Singapore tanneries: Africa’s largest market for reptile skins in Asia
Singapore snapped up 60 per cent of the skins exported to Asia over a nine-year period
By Siau Ming-en
In a sign of Singapore’s powerhouse status in the tanning of reptile skins, the little red dot emerged as Asia’s largest importer of reptile skins from Africa in a recent report by wildlife trade monitoring network Traffic.
Surpassing demand from larger economies such as South Korea and China, Singapore snapped up 60 per cent — or 933,583 — of about 1.6 million reptile skins that Africa exported to Asia from 2006 to 2015.
The skins, mainly from the Nile Crocodile, were legally imported from countries such as Zimbabwe, Zambia and Tanzania.
The bulk of the skins came from Nile Crocodiles that were captive-bred or ranched, meaning they were taken as eggs or juveniles from the wild – where they had low chance of survival to adulthood – to be reared in a controlled environment.
“Singapore dominated Asian imports of skins, which were likely imported there for the purpose of tanning and re-exporting for the international leather trade,” stated the authors of the report released this month, titled Eastward Bound: Analysis of Cites-listed flora and fauna exports from Africa to East and South-east Asia.
Cites stands for the Convention on International Trade in Endangered Species of Wild Fauna and Flora, which aims to ensure the international trade in wild animals and plants does not threaten their survival. Singapore is a party to the agreement.
The Republic’s status as a major crocodile skin importer comes as no surprise to industry players here.
Singapore has the biggest tanneries in the region, said Mr Chan Weiwen, 37, director of Chan Yew Leathers, which buys its leather from local tanneries to make small leather goods and handbags.
“We have better quality, technology and skilled labour to process these raw materials into high quality crocodile leather to be used by top manufacturers/fashion houses in the world,” he said.
About 90 per cent of the skins Chan Yew Leathers purchases are from farmed Nile Crocodiles in Africa and farmed alligators in South America. It prefers the Nile Crocodile as the skin from its belly area is smoother and the size is better-suited for the smaller products the company produces, said Mr Chan.
Singapore’s most famous tannery is Heng Long Leather, which was supplying to the world’s fashion houses even before French luxury goods giant LVMH Moët Hennessy – Louis Vuitton acquired a 51-per-cent stake in Oct 2011.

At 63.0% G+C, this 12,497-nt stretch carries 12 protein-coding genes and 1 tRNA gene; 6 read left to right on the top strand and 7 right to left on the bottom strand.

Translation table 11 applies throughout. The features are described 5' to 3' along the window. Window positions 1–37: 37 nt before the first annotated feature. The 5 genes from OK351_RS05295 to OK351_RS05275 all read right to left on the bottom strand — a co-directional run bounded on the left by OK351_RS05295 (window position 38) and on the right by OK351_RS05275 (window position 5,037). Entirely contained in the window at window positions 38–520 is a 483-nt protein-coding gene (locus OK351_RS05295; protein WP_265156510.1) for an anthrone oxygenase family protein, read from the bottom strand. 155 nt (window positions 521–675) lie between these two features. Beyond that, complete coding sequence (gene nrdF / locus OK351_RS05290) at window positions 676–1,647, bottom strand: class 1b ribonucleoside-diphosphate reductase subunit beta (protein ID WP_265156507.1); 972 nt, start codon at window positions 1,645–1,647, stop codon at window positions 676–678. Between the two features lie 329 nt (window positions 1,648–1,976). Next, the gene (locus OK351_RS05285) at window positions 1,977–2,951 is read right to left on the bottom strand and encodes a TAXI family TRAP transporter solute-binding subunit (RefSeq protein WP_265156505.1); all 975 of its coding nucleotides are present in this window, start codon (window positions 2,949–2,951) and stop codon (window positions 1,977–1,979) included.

“Few Singaporeans realise that if they own a crocodile-skin bag it was most likely dyed in their very own backyard,” Heng Long’s executive director Koh Choon Heong told The Straits Times in 2014.
Mr Yeo Chek Hong, the director of another tannery called Chek Hong Leather, told TODAY about 30 per cent of his imports used to be Nile Crocodile skins. But after setting up its own crocodile farms in Malaysia and Thailand about five years ago, the figure has fallen to about five to eight per cent.
His farms breed Estuarine Crocodiles and Siamese Crocodiles, which Mr Yeo said are considered “higher-end” because of the patterns and scales on the skins.
The tannery drastically cut imports of Nile Crocodile skins due to the lack of “quality skins” from Africa, which could bear scars due to the lack of space in farms, said Mr Yeo, 50.
But there is still demand for Nile Crocodile skins as countries such as the United States would only accept imports derived from crocodiles listed on Appendix II of Cites (where trade must be controlled but the species is not necessarily threatened with extinction), he said. Nile Crocodile skins from certain African countries such as Zambia and Zimbabwe belong on this list.
Besides Africa, Singapore also imported skins of other crocodile, caiman and alligator species from countries like Indonesia, Papua New Guinea and Colombia, according to United Nations’ data.
Trade in plants and animals between Africa and Asia is incredibly diverse, the Traffic report noted. Some of those traded in the largest quantities were species that received relatively little attention, such as the Leopard Tortoise, Ball Python and European Eel.
Besides skins, Africa exported nearly 1.4 million live individuals (dominated by the Leopard Tortoise and Ball Python) and 2 million kilos of meat (three-quarters of which was Nile Crocodile meat) to Asia. Hong Kong was the biggest importer of reptile meat while South Korea imported the most European Eel meat.
Singapore imported the most birds (98,788) from 2006 to 2015 from Africa. The Grey Parrot was the continent’s most commonly exported bird to Asia.
The Democratic Republic of Congo was the largest exporter of wild Grey Parrots (34,553), most of which were destined for Singapore.
In late-2016, the African Grey Parrot – which is now recognised as two species, the Grey Parrot and the Timneh Parrot – was deemed to be threatened with extinction and accorded the highest level of protection, effectively banning international trade.
These parrots are among the most popular pet birds but this has made them a prime target for poachers and illegal trafficking, and Traffic has previously raised questions about Singapore’s wild bird trade.